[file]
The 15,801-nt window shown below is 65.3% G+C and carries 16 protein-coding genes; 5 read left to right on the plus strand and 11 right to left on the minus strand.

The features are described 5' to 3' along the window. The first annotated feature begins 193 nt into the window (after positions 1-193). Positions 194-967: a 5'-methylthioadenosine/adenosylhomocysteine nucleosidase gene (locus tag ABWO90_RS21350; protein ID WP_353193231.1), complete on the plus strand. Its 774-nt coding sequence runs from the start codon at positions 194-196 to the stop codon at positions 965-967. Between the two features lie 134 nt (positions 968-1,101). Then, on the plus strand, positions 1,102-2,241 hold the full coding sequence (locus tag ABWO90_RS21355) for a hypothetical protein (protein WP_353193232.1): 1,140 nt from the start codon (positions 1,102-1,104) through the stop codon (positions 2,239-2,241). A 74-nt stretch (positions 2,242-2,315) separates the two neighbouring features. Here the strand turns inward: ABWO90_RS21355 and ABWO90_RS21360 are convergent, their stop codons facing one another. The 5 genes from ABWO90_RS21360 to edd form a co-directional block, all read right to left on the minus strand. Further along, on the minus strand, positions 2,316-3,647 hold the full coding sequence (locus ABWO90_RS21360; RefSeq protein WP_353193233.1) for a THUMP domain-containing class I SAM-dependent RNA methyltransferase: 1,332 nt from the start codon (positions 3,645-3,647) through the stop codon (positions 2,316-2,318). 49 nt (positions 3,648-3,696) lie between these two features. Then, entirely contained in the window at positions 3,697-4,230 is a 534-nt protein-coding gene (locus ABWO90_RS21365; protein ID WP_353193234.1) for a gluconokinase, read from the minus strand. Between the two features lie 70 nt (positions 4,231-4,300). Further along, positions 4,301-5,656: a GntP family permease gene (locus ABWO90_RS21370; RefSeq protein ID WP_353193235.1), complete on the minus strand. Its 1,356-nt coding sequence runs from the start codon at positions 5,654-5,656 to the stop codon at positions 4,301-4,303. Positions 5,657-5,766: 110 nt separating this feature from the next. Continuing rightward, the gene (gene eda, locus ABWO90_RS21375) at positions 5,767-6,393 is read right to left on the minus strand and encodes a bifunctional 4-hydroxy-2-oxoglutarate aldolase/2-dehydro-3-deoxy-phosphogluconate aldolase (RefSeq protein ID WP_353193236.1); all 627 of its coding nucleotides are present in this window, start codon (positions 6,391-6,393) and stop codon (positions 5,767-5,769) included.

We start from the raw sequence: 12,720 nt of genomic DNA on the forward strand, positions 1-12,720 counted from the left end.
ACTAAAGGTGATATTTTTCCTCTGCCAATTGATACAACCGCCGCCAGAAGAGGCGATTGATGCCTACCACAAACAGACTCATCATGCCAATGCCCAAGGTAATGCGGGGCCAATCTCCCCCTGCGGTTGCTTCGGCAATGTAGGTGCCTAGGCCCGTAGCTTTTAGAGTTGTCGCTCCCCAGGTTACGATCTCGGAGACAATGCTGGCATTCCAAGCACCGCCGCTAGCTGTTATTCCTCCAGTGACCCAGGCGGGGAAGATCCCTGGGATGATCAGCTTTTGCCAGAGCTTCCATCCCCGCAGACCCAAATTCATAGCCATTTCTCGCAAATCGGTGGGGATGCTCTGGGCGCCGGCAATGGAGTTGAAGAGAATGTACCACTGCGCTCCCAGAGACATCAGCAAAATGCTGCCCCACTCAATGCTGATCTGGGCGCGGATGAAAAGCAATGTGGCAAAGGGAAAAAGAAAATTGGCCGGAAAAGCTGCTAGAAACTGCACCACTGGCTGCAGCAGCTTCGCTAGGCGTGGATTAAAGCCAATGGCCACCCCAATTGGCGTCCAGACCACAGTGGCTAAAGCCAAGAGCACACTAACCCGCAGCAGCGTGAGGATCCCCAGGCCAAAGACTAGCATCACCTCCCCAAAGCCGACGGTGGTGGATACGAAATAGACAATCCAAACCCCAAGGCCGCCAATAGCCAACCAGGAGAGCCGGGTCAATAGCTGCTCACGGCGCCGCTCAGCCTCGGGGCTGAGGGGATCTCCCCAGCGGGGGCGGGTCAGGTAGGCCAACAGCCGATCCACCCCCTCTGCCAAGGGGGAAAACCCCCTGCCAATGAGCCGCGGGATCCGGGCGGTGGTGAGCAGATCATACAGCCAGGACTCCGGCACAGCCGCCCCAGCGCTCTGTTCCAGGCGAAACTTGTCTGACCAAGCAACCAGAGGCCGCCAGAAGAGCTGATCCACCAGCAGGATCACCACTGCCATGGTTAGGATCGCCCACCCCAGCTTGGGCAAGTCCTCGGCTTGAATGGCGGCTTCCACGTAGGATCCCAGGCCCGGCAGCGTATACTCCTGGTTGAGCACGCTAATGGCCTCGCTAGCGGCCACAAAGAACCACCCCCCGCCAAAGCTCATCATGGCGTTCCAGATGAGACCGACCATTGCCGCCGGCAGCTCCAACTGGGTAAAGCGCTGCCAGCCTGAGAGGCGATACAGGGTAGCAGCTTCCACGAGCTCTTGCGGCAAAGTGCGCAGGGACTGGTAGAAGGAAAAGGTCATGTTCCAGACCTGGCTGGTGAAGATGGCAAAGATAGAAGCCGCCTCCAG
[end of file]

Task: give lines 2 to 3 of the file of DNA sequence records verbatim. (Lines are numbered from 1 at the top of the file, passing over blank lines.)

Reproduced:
The features are described 5' to 3' along the window. The first annotated feature begins 193 nt into the window (after positions 1-193). Positions 194-967: a 5'-methylthioadenosine/adenosylhomocysteine nucleosidase gene (locus tag ABWO90_RS21350; protein ID WP_353193231.1), complete on the plus strand. Its 774-nt coding sequence runs from the start codon at positions 194-196 to the stop codon at positions 965-967. Between the two features lie 134 nt (positions 968-1,101). Then, on the plus strand, positions 1,102-2,241 hold the full coding sequence (locus tag ABWO90_RS21355) for a hypothetical protein (protein WP_353193232.1): 1,140 nt from the start codon (positions 1,102-1,104) through the stop codon (positions 2,239-2,241). A 74-nt stretch (positions 2,242-2,315) separates the two neighbouring features. Here the strand turns inward: ABWO90_RS21355 and ABWO90_RS21360 are convergent, their stop codons facing one another. The 5 genes from ABWO90_RS21360 to edd form a co-directional block, all read right to left on the minus strand. Further along, on the minus strand, positions 2,316-3,647 hold the full coding sequence (locus ABWO90_RS21360; RefSeq protein WP_353193233.1) for a THUMP domain-containing class I SAM-dependent RNA methyltransferase: 1,332 nt from the start codon (positions 3,645-3,647) through the stop codon (positions 2,316-2,318). 49 nt (positions 3,648-3,696) lie between these two features. Then, entirely contained in the window at positions 3,697-4,230 is a 534-nt protein-coding gene (locus ABWO90_RS21365; protein ID WP_353193234.1) for a gluconokinase, read from the minus strand. Between the two features lie 70 nt (positions 4,231-4,300). Further along, positions 4,301-5,656: a GntP family permease gene (locus ABWO90_RS21370; RefSeq protein ID WP_353193235.1), complete on the minus strand. Its 1,356-nt coding sequence runs from the start codon at positions 5,654-5,656 to the stop codon at positions 4,301-4,303. Positions 5,657-5,766: 110 nt separating this feature from the next. Continuing rightward, the gene (gene eda, locus ABWO90_RS21375) at positions 5,767-6,393 is read right to left on the minus strand and encodes a bifunctional 4-hydroxy-2-oxoglutarate aldolase/2-dehydro-3-deoxy-phosphogluconate aldolase (RefSeq protein ID WP_353193236.1); all 627 of its coding nucleotides are present in this window, start codon (positions 6,391-6,393) and stop codon (positions 5,767-5,769) included.

We start from the raw sequence: 12,720 nt of genomic DNA on the forward strand, positions 1-12,720 counted from the left end.